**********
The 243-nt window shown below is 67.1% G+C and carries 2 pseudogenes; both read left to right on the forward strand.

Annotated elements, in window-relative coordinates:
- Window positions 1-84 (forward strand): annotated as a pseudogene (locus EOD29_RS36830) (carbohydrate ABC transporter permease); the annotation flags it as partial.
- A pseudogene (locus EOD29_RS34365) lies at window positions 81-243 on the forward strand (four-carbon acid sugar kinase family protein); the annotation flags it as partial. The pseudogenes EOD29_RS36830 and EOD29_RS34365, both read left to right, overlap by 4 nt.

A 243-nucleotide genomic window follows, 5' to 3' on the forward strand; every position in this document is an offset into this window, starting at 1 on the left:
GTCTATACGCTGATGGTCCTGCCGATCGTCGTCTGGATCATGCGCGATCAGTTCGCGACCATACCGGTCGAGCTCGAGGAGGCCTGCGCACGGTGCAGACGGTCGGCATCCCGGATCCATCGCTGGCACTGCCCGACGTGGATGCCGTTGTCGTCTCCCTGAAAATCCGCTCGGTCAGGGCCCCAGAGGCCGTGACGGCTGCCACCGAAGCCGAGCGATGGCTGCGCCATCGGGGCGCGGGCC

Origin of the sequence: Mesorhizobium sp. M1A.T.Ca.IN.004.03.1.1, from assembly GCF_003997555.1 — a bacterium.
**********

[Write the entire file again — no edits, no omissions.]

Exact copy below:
The 243-nt window shown below is 67.1% G+C and carries 2 pseudogenes; both read left to right on the forward strand.

Annotated elements, in window-relative coordinates:
- Window positions 1-84 (forward strand): annotated as a pseudogene (locus EOD29_RS36830) (carbohydrate ABC transporter permease); the annotation flags it as partial.
- A pseudogene (locus EOD29_RS34365) lies at window positions 81-243 on the forward strand (four-carbon acid sugar kinase family protein); the annotation flags it as partial. The pseudogenes EOD29_RS36830 and EOD29_RS34365, both read left to right, overlap by 4 nt.

A 243-nucleotide genomic window follows, 5' to 3' on the forward strand; every position in this document is an offset into this window, starting at 1 on the left:
GTCTATACGCTGATGGTCCTGCCGATCGTCGTCTGGATCATGCGCGATCAGTTCGCGACCATACCGGTCGAGCTCGAGGAGGCCTGCGCACGGTGCAGACGGTCGGCATCCCGGATCCATCGCTGGCACTGCCCGACGTGGATGCCGTTGTCGTCTCCCTGAAAATCCGCTCGGTCAGGGCCCCAGAGGCCGTGACGGCTGCCACCGAAGCCGAGCGATGGCTGCGCCATCGGGGCGCGGGCC

Origin of the sequence: Mesorhizobium sp. M1A.T.Ca.IN.004.03.1.1, from assembly GCF_003997555.1 — a bacterium.